While working with simple lists, we can use the v-for directive just the way we discussed so far. But you might come across some unexpected behavior while dealing with child components (which we will see later in this tutorial series), updating the list elements etc. To avoid such bumps while coding, it is always recommended to provide a unique value and bind it to a special key attribute as shown below,

<li v-for="movie in movies" v-bind:key="movie.name">

Hoping that the name of the movie is unique. This will help Vue to track each node’s identity.

Iterating over a range

If you come across a situation where you just want to print numbers starting from 1 to some fixed integer, then once again, it’s just a cakewalk with Vue’s v-for directive.

For example,

<span v-for="num in 3">
  • num – any variable name of your choice which will represent the current number while looping over the given range
  • in – delimiter (as per the syntax)
  • 3 – range which signifies the last number that will be considered while looping.

Suppose, we want to print numbers from 1 to 3, five times. It is pretty easy following the above example,

<div v-for="number in 5">
  <strong>{{ number }}. </strong>
  <span v-for="num in 3"> {{ num }} </span> 
  &nbsp;
</div>

The outer v-for keeps track of the number of times the code within the <div> tags is repeated and the inner v-for generates a range of integers from 1 to 3.

Printing numbers

Instead of taking a peek at individual snippets, let us just see the complete code.

index.html

<!DOCTYPE html>
<html>
  <head>
    <title>Hello Vue!</title>
    <!-- including Vue with development version CDN -->
    <script src="https://cdn.jsdelivr.net/npm/vue/dist/vue.js"></script>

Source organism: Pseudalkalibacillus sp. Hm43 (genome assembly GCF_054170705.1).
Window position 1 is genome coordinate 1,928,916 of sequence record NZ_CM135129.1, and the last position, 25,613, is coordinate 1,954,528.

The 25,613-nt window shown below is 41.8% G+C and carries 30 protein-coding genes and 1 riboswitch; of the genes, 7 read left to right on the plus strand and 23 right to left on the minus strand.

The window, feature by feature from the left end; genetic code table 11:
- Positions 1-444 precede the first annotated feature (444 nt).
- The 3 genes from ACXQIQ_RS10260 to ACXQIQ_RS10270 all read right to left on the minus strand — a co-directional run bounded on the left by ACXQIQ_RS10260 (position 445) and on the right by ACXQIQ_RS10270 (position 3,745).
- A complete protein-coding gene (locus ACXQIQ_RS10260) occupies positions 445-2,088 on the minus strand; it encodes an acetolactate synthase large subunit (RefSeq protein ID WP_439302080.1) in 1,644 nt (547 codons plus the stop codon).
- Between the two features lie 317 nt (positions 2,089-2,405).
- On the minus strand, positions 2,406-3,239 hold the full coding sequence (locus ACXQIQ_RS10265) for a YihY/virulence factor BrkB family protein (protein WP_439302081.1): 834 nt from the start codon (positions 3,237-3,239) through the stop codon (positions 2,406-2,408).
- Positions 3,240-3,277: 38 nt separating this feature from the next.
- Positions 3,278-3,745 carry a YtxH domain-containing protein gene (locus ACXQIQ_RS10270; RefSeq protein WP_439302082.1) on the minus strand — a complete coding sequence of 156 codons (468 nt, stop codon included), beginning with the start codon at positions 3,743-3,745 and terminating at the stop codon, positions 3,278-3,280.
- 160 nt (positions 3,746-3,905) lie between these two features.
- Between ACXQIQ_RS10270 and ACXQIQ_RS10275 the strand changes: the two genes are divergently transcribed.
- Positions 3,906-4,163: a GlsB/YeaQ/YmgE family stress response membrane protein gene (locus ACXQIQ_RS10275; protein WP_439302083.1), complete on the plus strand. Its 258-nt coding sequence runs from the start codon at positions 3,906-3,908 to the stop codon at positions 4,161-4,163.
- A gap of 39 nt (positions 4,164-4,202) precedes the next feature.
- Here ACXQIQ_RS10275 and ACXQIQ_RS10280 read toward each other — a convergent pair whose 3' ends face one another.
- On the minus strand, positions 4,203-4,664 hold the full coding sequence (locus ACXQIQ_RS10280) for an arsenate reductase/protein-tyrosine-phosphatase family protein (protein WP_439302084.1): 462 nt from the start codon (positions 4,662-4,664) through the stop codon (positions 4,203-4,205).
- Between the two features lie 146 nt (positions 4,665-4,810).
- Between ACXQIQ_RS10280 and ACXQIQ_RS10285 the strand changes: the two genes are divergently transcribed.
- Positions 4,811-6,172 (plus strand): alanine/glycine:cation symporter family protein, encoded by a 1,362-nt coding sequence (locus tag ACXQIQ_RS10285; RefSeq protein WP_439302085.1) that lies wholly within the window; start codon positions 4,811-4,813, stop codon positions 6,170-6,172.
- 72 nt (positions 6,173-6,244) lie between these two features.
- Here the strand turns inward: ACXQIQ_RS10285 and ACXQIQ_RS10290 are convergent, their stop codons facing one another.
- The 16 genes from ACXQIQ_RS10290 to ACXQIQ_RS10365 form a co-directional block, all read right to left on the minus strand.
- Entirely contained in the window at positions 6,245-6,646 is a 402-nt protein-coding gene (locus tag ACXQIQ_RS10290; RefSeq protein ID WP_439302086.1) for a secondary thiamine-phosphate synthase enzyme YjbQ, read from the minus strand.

</head>
  <body>
    <div id="app">
      <h2>Greetings</h2>
      <!-- Iterating through array elements -->
      <ul>
        <li v-for="greeting in greetings" v-text=greeting></li>
      </ul>
      <!-- Accessing array elements along with thier index -->
      <h2>Greetings with Index</h2>
      <div v-for="(greeting, index) in greetings">
          {{ index }}. {{ greeting}}
      </div>
      <hr/>
      <!-- Iterating through objects -->
      <h2>Object values</h2>
      <div v-for="value in letters">{{ value }}</div>
      <hr/>
      <h2>Object key-value pairs</h2>
      <div v-for="(value, key) in letters">
        {{ key }} for {{ value }}
      </div>
      <hr/>
      <h2>Object key-value and index</h2>
      <div v-for="(value, key, index) in letters">
        {{ key }} for {{ value }} - ({{ index }})
      </div>
      <hr/>
      <!-- Iterating over an array of objects -->
      <ul>
        <li v-for="movie in movies" v-bind:key="movie.name">
          <strong>Movie name:</strong> {{ movie.name }} and <br/>
          <strong>Character:</strong> {{ movie.character }}
        </li>
      </ul>
      <!-- Alternative method -->
      <h4> Aliter </h4>
      <ul>
        <li v-for="movie in movies">
          <div v-for="(value, key) in movie">
            {{ key }}: {{ value }}
          </div>
        </li>
      </ul>
      <hr/>
      <!-- Iterating over numbers -->
      <div v-for="number in 5">
        <strong> {{ number }}. </strong>
        <span v-for="num in 3"> {{ num }} </span> 
        &nbsp;
      </div>
    </div>
    <!-- including index.js file -->
    <script src="index.js"></script>
  </body>
</html>

index.js

var app = new Vue({
  el: "#app",
  data: {
    greetings: ["hi", "bonjour", "hola", "ciao"],
    letters: {
      a: "apple",
      b: "banana",
      c: "cat"
    },
    movies: [
      { character: "Iron man", name: "Avengers" },
      { character: "groot", name: "Guardians of the Galaxy" }
    ]
  }
});

All the code discussed above is also available in the GitHub repo.

Moral of the story, v-for – one directive to rule them all! 😊

Have a nice day ahead.

<< 9. Rendering Lists Part 1 (Iterating over arrays) 11. Listening to DOM events and Event modifiers >>